London hospital to be given new lease of life with eco-cladding
A London hospital tower has had its application for new exterior cladding unanimously approved by local councillors.
Guy’s Hospital tower, in Southwark, was built in 1974 near London Bridge station and at 142.6 metres, was at one point the tallest hospital building in the world.
However, after reporting lacklustre energy efficiency figures and wasting funds on heating, the hospital applied to have energy efficient cladding installed – a request that Southwark Town councillors unanimously agreed on.
‘Origami’ style design
The tower will now be able to benefit from a so-called ‘origami’ style design, where external cladding will protect the building from the elements for many year to come, whilst still insulating the rooms inside. Work on the tower is aiming to be completed by Autumn 2013.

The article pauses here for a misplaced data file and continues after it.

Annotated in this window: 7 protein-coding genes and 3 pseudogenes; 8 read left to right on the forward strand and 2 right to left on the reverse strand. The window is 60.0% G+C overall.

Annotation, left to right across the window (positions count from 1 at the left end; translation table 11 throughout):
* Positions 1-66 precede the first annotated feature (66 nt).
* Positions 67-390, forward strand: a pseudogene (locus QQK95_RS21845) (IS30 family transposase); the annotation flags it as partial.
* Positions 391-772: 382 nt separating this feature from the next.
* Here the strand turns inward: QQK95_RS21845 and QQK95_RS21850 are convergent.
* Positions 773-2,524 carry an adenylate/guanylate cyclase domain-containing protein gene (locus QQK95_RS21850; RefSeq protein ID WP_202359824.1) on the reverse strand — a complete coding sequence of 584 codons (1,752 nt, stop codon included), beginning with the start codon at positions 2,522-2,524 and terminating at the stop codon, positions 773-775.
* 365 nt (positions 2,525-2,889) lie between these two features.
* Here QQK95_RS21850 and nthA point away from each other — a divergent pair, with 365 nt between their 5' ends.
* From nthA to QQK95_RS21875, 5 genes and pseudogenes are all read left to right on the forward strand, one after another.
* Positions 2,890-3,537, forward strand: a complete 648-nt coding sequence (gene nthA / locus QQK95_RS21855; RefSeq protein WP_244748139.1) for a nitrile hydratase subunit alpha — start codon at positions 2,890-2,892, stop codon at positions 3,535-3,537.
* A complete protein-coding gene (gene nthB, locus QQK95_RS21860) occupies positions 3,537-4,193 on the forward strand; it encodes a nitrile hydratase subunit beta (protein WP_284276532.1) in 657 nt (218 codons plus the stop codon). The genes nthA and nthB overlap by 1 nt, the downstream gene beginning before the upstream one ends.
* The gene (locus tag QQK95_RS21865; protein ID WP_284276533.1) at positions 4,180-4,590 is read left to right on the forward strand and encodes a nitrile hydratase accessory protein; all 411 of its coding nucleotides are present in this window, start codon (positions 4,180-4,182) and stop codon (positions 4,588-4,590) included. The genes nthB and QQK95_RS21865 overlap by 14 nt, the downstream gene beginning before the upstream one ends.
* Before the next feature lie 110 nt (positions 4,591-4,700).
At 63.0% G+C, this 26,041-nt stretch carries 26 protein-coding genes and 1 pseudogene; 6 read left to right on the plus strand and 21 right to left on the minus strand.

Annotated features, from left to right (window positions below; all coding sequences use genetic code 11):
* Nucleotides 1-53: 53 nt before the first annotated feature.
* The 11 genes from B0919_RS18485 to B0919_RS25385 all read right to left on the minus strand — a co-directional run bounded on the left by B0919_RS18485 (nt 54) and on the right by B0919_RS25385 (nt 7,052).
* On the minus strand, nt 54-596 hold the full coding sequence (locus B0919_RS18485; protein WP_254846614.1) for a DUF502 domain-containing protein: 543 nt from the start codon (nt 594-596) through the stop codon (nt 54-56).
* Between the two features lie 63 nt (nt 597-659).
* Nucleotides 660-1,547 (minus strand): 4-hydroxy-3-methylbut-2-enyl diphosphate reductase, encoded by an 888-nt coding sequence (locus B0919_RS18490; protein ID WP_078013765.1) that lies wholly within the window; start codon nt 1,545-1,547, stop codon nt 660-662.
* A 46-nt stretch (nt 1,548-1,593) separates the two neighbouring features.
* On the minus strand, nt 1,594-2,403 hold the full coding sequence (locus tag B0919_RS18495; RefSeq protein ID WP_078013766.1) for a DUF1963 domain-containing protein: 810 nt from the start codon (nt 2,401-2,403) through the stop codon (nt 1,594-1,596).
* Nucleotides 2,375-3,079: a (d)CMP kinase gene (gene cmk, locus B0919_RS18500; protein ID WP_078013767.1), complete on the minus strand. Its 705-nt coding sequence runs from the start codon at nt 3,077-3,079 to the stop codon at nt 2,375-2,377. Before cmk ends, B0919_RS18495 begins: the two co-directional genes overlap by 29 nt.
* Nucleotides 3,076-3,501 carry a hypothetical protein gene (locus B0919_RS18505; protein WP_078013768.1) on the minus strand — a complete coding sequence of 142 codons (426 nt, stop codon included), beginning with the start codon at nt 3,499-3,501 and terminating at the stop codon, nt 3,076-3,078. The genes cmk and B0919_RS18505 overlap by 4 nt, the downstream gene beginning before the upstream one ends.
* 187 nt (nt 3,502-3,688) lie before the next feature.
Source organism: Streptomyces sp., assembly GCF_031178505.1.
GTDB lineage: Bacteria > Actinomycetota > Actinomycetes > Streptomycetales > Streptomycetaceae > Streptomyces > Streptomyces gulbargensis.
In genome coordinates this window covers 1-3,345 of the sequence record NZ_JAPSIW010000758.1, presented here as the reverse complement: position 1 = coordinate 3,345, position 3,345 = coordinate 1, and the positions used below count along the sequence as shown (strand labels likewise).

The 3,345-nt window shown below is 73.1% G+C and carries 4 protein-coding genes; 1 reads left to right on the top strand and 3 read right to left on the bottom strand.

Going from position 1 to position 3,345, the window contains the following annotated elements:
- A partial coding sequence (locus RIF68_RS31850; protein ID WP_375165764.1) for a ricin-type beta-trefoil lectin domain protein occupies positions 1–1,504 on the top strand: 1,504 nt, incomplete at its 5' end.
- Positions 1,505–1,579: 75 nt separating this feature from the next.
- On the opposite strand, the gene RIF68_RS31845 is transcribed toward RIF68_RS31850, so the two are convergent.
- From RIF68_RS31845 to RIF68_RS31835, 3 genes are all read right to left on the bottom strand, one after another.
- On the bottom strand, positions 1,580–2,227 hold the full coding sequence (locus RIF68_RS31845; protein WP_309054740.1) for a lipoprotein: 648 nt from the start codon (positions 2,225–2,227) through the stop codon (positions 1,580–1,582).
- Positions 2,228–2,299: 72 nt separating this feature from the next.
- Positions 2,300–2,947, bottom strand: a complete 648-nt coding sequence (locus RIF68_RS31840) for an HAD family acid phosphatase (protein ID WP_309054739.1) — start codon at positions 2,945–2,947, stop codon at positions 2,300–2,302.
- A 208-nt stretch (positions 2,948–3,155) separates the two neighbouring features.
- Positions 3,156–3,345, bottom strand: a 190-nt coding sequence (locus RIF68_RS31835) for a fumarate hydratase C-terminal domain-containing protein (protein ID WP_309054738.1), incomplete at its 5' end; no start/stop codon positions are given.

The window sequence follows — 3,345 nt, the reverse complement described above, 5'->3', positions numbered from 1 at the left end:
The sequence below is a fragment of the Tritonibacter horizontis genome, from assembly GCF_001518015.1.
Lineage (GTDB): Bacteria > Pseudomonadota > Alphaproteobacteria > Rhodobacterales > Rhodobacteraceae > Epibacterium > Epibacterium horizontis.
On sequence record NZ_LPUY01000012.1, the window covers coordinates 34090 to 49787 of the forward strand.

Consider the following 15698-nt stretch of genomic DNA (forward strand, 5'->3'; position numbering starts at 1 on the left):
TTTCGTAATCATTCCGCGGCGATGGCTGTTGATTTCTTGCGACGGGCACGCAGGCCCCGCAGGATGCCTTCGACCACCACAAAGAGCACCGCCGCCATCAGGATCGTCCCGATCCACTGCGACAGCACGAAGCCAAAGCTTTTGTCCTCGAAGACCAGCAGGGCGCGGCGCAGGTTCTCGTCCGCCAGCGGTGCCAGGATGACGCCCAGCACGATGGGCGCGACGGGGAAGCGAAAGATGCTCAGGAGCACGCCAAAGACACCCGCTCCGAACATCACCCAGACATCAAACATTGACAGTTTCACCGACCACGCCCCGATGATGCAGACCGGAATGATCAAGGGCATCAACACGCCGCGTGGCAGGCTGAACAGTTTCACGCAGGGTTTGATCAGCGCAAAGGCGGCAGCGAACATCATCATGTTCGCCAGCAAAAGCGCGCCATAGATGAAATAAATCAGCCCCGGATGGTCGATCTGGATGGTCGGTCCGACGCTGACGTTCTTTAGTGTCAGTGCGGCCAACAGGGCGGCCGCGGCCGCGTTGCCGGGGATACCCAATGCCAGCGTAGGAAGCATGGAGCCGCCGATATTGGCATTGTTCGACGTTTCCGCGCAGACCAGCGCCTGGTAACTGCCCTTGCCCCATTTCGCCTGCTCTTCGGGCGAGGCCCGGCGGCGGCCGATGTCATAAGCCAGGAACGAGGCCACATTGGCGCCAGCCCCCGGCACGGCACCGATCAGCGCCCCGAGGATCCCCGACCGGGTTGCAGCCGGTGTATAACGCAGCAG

Speaking to london-se1.co.uk, architect Greg Peynore explained: “[The tower] is in a very important location in a rapidly changing part of London [and] it’s a culturally significant building.
Cladding as a “jacket for the tower”
“Our approach has been both to give this building a new lease of life and also to bring out the best qualities of the existing design.”
Speaking to building.co.uk about the proposal, architect Neil Allfrey explained how the cladding would act as a “jacket for the tower” and “accentuate the fact that the tower is one whole made of two parts.”